“Sam,” she says. “It’s late. What do you say—wanna sleep in my room tonight?”
He shakes his head. “I have to watch Megan. Zombie’s orders.”
She starts to say something. Then she stops. Then she says, “Okay. I’ll be there in a minute to say your prayers with you.”
“I’m not going to pray.”
“Sam, you have to pray.”
“I prayed for Mommy and she died. I prayed for Daddy and he died, too. When you pray for people, they die.”
“That isn’t why they died, Sam.”
She reaches for him. He pulls away. “I’m not going to pray for anybody anymore,” he tells her.
In the bedroom, Megan sits on the bed, holding Bear.
“Zombie left,” Sam tells her.
“Where’d he go?” she whispers. A whisper is as loud as her voice goes. Cassie and Evan Walker hurt something in her throat when they pulled out the pill-bomb.
“He’s going on recon to find Ringer and Teacup.”
Megan shakes her head. She doesn’t know who Ringer and Teacup are. Her hand squeezes Bear’s head and Bear’s mouth puckers like he wants a kiss.
“Be careful,” Sam says. “Don’t hurt his head.”
The window in this bedroom is boarded up. You can’t see outside. At night, after you turn off the lamp, the dark is so heavy, you can feel it pressing against your skin all over. Dangling from the ceiling are loose wires and a couple of balls that Zombie said were supposed to be Jupiter and Neptune. This is the room where Evan Walker tried to kill the evil Grace lady with wire from the mobile. There’re bloodstains on the carpet and splatters of blood on the walls. It’s like his mother’s bedroom after she got the Red Death and her nose wouldn’t stop bleeding. She bled from her nose and her mouth, and near the end, blood came out of her eyes and even her ears. Sam remembers her blood; he can’t remember her face.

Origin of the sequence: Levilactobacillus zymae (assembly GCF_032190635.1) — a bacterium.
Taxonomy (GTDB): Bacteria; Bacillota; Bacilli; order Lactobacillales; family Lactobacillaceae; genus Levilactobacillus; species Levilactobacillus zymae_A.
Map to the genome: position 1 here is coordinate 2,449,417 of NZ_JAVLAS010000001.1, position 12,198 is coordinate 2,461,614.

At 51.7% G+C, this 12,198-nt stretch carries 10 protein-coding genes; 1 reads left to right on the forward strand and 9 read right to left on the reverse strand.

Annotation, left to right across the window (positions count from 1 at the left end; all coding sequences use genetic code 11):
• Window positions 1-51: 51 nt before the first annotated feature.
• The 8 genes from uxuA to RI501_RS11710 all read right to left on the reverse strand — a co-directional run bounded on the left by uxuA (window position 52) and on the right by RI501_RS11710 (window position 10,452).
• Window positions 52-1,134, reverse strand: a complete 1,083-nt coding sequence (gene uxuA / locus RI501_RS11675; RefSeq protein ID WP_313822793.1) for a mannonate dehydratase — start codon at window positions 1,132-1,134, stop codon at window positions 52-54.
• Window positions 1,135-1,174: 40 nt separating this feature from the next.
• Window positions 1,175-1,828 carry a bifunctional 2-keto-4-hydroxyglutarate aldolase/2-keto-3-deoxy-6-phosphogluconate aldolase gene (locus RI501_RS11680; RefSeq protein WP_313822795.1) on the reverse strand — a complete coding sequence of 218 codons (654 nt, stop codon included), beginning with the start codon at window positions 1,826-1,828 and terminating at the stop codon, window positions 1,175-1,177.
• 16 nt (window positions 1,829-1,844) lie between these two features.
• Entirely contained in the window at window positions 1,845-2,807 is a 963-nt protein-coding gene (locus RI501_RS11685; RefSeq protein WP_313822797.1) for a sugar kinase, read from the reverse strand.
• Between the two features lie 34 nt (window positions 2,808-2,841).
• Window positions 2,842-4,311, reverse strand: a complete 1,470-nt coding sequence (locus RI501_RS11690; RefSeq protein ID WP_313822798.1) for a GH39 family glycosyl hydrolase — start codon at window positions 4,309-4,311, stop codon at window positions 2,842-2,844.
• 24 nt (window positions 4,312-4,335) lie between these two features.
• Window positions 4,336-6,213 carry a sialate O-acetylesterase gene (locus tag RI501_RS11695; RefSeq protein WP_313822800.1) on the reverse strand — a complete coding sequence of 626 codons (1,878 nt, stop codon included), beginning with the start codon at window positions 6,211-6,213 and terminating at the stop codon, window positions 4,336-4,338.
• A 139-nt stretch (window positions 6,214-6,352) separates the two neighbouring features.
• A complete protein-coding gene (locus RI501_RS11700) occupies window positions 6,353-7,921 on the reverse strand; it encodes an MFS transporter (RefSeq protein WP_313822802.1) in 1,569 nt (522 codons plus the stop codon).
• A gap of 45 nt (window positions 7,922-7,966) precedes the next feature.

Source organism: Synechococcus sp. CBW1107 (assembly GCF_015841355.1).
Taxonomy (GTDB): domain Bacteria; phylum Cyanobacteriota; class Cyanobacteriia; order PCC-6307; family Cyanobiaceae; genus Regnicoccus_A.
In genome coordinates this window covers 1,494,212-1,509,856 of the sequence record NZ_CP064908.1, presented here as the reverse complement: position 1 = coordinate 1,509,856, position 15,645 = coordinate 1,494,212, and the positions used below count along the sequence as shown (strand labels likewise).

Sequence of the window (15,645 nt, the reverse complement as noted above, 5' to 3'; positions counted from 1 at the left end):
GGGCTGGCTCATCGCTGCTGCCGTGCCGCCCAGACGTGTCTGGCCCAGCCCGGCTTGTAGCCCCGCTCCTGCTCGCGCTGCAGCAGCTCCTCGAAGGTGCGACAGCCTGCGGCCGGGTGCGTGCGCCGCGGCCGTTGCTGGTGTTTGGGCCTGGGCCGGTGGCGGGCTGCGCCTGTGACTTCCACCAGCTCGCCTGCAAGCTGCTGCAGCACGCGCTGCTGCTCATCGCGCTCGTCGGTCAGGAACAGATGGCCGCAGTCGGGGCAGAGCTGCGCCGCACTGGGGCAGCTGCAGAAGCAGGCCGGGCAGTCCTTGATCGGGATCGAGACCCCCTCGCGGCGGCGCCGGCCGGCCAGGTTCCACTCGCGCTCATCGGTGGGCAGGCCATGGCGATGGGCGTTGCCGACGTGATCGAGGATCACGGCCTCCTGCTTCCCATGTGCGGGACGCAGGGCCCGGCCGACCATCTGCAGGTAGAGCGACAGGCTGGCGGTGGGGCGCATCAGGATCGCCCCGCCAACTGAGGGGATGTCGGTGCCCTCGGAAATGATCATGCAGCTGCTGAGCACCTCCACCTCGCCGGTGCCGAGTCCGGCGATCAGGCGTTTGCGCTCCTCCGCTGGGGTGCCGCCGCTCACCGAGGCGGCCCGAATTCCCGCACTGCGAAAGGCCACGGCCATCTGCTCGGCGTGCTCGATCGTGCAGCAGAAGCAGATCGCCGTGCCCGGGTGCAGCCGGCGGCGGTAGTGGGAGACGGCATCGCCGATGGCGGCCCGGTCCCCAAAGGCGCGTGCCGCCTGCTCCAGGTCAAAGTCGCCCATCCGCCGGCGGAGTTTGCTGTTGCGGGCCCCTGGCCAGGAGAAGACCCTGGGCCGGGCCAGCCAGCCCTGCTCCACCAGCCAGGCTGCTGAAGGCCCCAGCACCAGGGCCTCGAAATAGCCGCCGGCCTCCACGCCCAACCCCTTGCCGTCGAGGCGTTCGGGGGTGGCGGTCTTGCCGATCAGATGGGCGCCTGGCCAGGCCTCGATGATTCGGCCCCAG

“I thought we were all staying here until Evan blew up the ship,” Megan whispers, squeezing Bear.
Sam opens the closet door. Besides clothes and shoes that smell faintly of the plague, there are board games and action figures and a big Hot Wheels collection. One day Cassie came into the room and saw him on the floor playing with the dead kids’ stuff. She watched him sitting on the big bloodstain in the middle of the floor. He’d made a camp, and there was his old squad, Squad 53, and they had a Jeep and a plane and they were on a mission to infiltrate an infested stronghold. Only, the infesteds saw them coming and their drones dropped bombs and everybody was hurt except Sam, and Zombie told him, It’s up to you now, Private. You’re the only one who can save us. His sister watched him play for a few minutes and then she started to cry for no reason, and that made him mad. He didn’t know she was watching. He didn’t understand why she was crying. He felt embarrassed. He was a soldier now, not a baby who played with toys. He stopped playing after that.
He hesitates before stepping into the closet. Megan is watching him from the bed. She doesn’t know about his secret. Nobody does. But Zombie gave him an order and he has to follow it. Zombie is his commanding officer.
“If he blows up the ship, how does he keep from blowing himself up, too?” she asks.